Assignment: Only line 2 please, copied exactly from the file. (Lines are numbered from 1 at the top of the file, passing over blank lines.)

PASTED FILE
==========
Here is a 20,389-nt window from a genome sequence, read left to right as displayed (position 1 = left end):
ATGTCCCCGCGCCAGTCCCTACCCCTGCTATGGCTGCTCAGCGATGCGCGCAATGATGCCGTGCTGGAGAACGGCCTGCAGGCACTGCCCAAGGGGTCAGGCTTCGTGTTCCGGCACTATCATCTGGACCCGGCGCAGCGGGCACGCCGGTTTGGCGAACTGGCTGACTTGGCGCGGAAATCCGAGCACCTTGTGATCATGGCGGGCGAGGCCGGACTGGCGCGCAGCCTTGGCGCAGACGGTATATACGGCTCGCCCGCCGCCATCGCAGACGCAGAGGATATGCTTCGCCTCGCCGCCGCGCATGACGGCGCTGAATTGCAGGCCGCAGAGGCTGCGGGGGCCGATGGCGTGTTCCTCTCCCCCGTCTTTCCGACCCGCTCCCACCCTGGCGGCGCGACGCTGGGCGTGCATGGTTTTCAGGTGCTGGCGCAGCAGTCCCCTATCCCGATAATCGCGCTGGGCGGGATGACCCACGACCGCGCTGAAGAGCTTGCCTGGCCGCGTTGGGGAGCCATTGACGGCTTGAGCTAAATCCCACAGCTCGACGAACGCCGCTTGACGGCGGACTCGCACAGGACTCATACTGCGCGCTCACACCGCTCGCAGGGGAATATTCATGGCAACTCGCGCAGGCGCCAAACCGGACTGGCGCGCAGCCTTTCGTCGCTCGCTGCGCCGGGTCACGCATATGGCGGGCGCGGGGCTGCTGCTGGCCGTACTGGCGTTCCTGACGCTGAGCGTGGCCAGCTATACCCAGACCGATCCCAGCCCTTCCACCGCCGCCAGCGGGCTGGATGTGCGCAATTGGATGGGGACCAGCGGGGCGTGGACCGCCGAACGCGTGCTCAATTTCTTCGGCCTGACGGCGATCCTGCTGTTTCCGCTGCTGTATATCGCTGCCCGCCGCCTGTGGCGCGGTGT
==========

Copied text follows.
ATGTCCCCGCGCCAGTCCCTACCCCTGCTATGGCTGCTCAGCGATGCGCGCAATGATGCCGTGCTGGAGAACGGCCTGCAGGCACTGCCCAAGGGGTCAGGCTTCGTGTTCCGGCACTATCATCTGGACCCGGCGCAGCGGGCACGCCGGTTTGGCGAACTGGCTGACTTGGCGCGGAAATCCGAGCACCTTGTGATCATGGCGGGCGAGGCCGGACTGGCGCGCAGCCTTGGCGCAGACGGTATATACGGCTCGCCCGCCGCCATCGCAGACGCAGAGGATATGCTTCGCCTCGCCGCCGCGCATGACGGCGCTGAATTGCAGGCCGCAGAGGCTGCGGGGGCCGATGGCGTGTTCCTCTCCCCCGTCTTTCCGACCCGCTCCCACCCTGGCGGCGCGACGCTGGGCGTGCATGGTTTTCAGGTGCTGGCGCAGCAGTCCCCTATCCCGATAATCGCGCTGGGCGGGATGACCCACGACCGCGCTGAAGAGCTTGCCTGGCCGCGTTGGGGAGCCATTGACGGCTTGAGCTAAATCCCACAGCTCGACGAACGCCGCTTGACGGCGGACTCGCACAGGACTCATACTGCGCGCTCACACCGCTCGCAGGGGAATATTCATGGCAACTCGCGCAGGCGCCAAACCGGACTGGCGCGCAGCCTTTCGTCGCTCGCTGCGCCGGGTCACGCATATGGCGGGCGCGGGGCTGCTGCTGGCCGTACTGGCGTTCCTGACGCTGAGCGTGGCCAGCTATACCCAGACCGATCCCAGCCCTTCCACCGCCGCCAGCGGGCTGGATGTGCGCAATTGGATGGGGACCAGCGGGGCGTGGACCGCCGAACGCGTGCTCAATTTCTTCGGCCTGACGGCGATCCTGCTGTTTCCGCTGCTGTATATCGCTGCCCGCCGCCTGTGGCGCGGTGT